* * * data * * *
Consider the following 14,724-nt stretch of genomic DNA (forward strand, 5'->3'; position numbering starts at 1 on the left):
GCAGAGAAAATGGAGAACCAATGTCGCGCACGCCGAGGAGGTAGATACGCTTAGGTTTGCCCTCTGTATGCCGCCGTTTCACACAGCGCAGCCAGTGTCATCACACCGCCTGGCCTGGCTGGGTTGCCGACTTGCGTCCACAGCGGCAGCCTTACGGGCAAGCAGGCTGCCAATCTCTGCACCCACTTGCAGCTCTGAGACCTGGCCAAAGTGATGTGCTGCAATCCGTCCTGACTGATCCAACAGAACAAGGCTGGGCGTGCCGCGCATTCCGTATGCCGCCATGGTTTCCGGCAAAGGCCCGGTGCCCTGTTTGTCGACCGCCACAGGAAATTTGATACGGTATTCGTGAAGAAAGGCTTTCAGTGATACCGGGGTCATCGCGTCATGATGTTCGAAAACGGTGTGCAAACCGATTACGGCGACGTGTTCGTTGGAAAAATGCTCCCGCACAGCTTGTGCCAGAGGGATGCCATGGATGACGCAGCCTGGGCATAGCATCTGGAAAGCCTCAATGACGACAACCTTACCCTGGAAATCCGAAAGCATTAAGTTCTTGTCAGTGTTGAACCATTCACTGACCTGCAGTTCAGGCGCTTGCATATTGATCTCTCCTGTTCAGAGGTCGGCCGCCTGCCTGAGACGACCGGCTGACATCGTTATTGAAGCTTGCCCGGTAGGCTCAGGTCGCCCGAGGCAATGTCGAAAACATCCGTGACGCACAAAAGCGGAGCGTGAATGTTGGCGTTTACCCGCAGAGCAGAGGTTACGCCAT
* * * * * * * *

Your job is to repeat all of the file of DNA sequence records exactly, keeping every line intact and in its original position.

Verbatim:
Consider the following 14,724-nt stretch of genomic DNA (forward strand, 5'->3'; position numbering starts at 1 on the left):
GCAGAGAAAATGGAGAACCAATGTCGCGCACGCCGAGGAGGTAGATACGCTTAGGTTTGCCCTCTGTATGCCGCCGTTTCACACAGCGCAGCCAGTGTCATCACACCGCCTGGCCTGGCTGGGTTGCCGACTTGCGTCCACAGCGGCAGCCTTACGGGCAAGCAGGCTGCCAATCTCTGCACCCACTTGCAGCTCTGAGACCTGGCCAAAGTGATGTGCTGCAATCCGTCCTGACTGATCCAACAGAACAAGGCTGGGCGTGCCGCGCATTCCGTATGCCGCCATGGTTTCCGGCAAAGGCCCGGTGCCCTGTTTGTCGACCGCCACAGGAAATTTGATACGGTATTCGTGAAGAAAGGCTTTCAGTGATACCGGGGTCATCGCGTCATGATGTTCGAAAACGGTGTGCAAACCGATTACGGCGACGTGTTCGTTGGAAAAATGCTCCCGCACAGCTTGTGCCAGAGGGATGCCATGGATGACGCAGCCTGGGCATAGCATCTGGAAAGCCTCAATGACGACAACCTTACCCTGGAAATCCGAAAGCATTAAGTTCTTGTCAGTGTTGAACCATTCACTGACCTGCAGTTCAGGCGCTTGCATATTGATCTCTCCTGTTCAGAGGTCGGCCGCCTGCCTGAGACGACCGGCTGACATCGTTATTGAAGCTTGCCCGGTAGGCTCAGGTCGCCCGAGGCAATGTCGAAAACATCCGTGACGCACAAAAGCGGAGCGTGAATGTTGGCGTTTACCCGCAGAGCAGAGGTTACGCCAT